Demons Of The Past
Abraham Stirling, Lord Rothwell, was a fighter once, a soldier in the Colonies. But Bram returned to London with more nightmares than tales of glory. Now he drowns his senses in the arms of countless women, while his friends, the Hellraisers, ensure he needn't sin alone.
Until, that is, the Devil himself grants them each a wish, undoing their camaraderie as they explore their wicked powers. Bram finds himself magically bound to Valeria Livia Corva, the sensuous priestess who raised the Devil the first time--and died to send the demon back.
She may be a ghost, but Livia is no angel. The raw passion she witnesses in Bram's memories isn't much different from her behavior when she had a body to enjoy. But it doesn't make it any easier to convince Bram to become a warrior again, lest all London burn. And the fierce desires reawakening within her might just start the blaze. . .
"Zoë weaves a delightful spell." --Elizabeth Vaughan
Praise for Zoë Archer and Her Novels
"Bold, pulse-pounding adventure that's impossible to put down." --Meljean Brook
"Zoë Archer mixes my two favorite things--paranormal and historical--brilliantly!" --Colleen Gleason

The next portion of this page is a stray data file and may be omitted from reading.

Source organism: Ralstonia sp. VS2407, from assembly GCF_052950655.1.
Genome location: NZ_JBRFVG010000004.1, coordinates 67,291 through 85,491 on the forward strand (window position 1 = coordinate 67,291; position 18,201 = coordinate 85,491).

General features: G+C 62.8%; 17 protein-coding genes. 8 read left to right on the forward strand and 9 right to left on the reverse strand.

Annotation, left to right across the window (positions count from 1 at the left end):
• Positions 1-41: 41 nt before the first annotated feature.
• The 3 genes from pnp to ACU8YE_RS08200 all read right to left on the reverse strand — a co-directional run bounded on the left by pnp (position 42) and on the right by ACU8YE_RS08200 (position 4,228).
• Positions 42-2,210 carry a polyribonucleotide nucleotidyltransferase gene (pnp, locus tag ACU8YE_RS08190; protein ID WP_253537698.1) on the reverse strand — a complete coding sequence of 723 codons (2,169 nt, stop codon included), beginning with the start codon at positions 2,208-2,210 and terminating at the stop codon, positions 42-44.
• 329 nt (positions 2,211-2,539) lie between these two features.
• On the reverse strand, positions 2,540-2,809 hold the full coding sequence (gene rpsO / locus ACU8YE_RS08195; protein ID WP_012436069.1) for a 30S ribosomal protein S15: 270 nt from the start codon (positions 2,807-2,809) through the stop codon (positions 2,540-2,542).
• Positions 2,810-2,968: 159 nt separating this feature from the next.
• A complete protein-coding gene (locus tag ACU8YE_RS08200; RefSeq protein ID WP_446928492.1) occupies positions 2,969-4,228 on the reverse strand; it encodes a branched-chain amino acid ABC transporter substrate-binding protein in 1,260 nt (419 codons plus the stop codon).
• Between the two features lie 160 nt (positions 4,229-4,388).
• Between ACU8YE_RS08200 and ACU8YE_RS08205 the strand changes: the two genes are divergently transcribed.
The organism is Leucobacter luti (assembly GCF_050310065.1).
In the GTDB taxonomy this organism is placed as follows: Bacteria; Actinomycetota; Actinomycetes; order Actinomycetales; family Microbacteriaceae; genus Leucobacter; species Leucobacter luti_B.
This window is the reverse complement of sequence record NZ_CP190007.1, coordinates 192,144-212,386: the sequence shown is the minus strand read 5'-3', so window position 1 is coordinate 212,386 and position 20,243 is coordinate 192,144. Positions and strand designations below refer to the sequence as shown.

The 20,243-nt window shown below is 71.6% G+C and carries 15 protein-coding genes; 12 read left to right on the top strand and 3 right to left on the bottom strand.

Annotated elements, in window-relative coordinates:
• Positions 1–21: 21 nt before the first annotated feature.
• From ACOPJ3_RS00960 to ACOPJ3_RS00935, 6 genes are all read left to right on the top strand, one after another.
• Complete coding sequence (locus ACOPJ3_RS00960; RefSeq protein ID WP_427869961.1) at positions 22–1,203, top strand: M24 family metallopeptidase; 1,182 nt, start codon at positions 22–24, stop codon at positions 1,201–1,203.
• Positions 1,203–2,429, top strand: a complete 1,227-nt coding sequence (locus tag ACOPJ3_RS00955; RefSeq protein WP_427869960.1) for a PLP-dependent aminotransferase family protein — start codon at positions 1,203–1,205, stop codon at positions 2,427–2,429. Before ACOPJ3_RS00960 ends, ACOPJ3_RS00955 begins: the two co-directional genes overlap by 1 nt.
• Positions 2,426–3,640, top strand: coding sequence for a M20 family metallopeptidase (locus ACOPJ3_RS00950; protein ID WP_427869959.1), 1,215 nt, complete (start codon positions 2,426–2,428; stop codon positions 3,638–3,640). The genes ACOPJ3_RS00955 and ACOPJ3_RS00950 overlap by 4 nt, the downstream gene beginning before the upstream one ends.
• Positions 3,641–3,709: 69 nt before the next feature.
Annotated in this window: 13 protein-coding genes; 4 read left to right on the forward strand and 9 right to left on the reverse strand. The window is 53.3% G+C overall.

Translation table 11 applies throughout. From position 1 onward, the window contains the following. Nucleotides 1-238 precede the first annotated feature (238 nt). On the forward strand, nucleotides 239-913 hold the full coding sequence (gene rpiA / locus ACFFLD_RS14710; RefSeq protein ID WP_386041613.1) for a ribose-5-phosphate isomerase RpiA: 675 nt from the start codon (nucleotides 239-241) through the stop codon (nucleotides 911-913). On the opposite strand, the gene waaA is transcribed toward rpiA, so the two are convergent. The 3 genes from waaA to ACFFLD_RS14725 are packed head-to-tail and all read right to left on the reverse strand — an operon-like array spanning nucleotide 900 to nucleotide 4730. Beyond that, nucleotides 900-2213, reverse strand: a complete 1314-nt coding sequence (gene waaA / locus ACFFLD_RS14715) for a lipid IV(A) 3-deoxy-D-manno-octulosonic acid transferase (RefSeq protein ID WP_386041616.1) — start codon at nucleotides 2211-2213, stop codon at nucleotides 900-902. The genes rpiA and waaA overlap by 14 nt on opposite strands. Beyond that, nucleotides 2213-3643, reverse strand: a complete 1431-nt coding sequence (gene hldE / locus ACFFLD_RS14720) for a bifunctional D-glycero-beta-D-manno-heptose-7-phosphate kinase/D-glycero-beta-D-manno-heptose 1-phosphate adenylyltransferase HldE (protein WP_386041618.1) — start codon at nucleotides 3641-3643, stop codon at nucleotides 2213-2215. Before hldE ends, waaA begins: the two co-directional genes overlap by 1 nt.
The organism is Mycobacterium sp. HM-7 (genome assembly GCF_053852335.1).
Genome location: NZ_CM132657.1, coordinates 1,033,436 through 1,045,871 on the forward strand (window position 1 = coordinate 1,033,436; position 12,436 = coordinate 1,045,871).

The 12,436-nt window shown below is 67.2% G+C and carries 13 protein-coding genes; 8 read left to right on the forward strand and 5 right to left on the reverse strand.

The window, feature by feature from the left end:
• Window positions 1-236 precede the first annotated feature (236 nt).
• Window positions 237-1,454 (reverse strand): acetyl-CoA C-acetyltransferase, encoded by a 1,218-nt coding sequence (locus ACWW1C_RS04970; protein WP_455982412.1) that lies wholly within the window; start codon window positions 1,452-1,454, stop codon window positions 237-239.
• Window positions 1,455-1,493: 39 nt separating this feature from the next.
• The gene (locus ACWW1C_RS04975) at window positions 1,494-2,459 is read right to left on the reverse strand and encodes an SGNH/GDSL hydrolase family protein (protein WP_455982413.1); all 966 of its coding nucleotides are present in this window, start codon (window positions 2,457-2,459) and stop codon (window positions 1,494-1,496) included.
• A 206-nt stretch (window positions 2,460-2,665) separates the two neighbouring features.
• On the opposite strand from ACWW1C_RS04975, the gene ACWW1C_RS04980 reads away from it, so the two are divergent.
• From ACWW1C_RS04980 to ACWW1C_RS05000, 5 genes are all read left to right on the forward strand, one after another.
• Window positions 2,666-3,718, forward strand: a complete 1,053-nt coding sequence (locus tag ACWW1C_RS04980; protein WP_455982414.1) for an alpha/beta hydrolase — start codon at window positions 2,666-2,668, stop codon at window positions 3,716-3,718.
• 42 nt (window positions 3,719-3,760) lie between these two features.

"Crackles with adventure." --Mary Jo Putney
In the third Hellraisers installment (after Demon s Bride), Abraham Bram Stirling, Lord Rothwell, has sold his soul for the gift of being able to mentally compel women into sexual situations, which Archer calls seduction. Bram is damned for the sin of selfish refusal to battle the devil he s helped unleash on 1763 London. Sent to show him his error is Valeria Livia Corva, the specter of an ancient Roman priestess, who has been bound to Bram and tasked with converting him from darkness. (Bound by whom and converting to what are left unspecified.) Livia nags relentlessly as Bram argues and stripteases. It s as if the Ghost of Christmas Present had given up on show-and-tell to vamp Scrooge into repentance, and there s little acknowledgment of the contradiction in having a man who sold his soul for lust be seduced into virtue. Livia and Bram have chemistry but nothing else in common, and their circumstances entirely lack plausibility.